At times, Trump showed a shrewd grasp of the some realities of politics, saying of entitlements, “once you get something, it’s awfully tough to take it away.”
But Trump’s follow-up comments to this insight shows just how difficult it is to discuss policy with the president, who has shown a fundamental misunderstanding of the legislation he’s been pushing.
In his interview, he says (addressing reporter Maggie Haberman): “What it does, Maggie, it means it gets tougher and tougher. As they get something, it gets tougher. Because politically, you can’t give it away. So pre-existing conditions are a tough deal. Because you are basically saying from the moment the insurance, you’re 21 years old, you start working and you’re paying $12 a year for insurance, and by the time you’re 70, you get a nice plan. Here’s something where you walk up and say, ‘I want my insurance.’ It’s a very tough deal, but it is something that we’re doing a good job of.”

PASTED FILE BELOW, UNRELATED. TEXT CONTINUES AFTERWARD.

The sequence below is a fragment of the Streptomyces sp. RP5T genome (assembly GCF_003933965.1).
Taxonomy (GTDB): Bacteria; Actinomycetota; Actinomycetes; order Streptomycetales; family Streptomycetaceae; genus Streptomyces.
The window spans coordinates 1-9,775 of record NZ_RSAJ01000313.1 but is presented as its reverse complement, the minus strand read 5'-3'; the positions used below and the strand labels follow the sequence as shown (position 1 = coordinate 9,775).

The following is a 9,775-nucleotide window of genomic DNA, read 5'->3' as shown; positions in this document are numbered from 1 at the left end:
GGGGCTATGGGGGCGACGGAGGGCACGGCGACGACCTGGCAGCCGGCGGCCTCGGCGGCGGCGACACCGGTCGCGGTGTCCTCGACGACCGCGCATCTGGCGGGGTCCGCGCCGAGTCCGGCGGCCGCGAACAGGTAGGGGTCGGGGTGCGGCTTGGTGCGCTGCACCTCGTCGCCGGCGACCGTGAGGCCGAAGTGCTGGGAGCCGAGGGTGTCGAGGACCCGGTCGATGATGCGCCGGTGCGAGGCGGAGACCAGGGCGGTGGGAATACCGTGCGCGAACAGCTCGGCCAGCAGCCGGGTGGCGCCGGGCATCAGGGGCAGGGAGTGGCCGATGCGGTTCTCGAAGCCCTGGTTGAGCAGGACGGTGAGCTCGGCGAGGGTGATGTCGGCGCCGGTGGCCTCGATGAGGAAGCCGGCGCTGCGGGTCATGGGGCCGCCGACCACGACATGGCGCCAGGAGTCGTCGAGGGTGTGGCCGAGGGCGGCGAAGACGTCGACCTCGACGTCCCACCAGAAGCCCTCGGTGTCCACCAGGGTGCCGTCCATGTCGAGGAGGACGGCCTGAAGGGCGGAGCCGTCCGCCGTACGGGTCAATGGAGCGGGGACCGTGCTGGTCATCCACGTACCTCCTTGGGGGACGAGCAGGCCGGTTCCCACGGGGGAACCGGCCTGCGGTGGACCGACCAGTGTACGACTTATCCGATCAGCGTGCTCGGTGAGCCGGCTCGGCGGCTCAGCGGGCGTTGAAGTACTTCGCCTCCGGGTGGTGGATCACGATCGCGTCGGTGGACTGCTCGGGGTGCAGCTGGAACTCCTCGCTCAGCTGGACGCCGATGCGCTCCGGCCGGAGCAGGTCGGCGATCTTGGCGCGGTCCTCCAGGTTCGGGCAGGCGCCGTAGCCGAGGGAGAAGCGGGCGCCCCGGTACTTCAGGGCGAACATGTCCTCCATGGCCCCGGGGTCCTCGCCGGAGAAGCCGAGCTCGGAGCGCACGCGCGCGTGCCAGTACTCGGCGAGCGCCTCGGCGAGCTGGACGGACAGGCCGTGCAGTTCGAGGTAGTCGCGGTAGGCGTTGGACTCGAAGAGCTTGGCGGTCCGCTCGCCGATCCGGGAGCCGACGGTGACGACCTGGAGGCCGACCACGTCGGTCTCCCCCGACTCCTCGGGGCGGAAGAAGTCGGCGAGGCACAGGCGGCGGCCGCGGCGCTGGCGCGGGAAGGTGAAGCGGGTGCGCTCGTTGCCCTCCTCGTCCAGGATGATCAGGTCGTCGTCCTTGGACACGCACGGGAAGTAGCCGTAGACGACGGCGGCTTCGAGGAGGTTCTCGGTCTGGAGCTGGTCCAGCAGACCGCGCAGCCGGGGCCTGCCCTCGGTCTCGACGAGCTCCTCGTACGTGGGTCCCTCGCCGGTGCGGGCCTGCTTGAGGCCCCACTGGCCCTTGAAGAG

With a charitable reading, the comment looks confused. At worst, it’s nonsense. The president seems to be saying it costs $12 a year to insure a 21-year-old—or $1 per month. This is not what it costs to insure a 21-year-old. (There is no such health plan for that cheap.) What he’s referring to “doing a good job of” is also unclear.
Instead of focusing on the nuts and bolts policy, which betrays key campaign promises not to touch Medicare and Medicaid, Trump has focused on the politics. He has positioned himself firmly in the game of whipping mulish lawmakers who think the GOP’s repeal and replace bills aren’t aggressive enough in cuts or would result in taking healthcare away from tens of millions of people.
Trump is making deals, but he is not looking at the terms.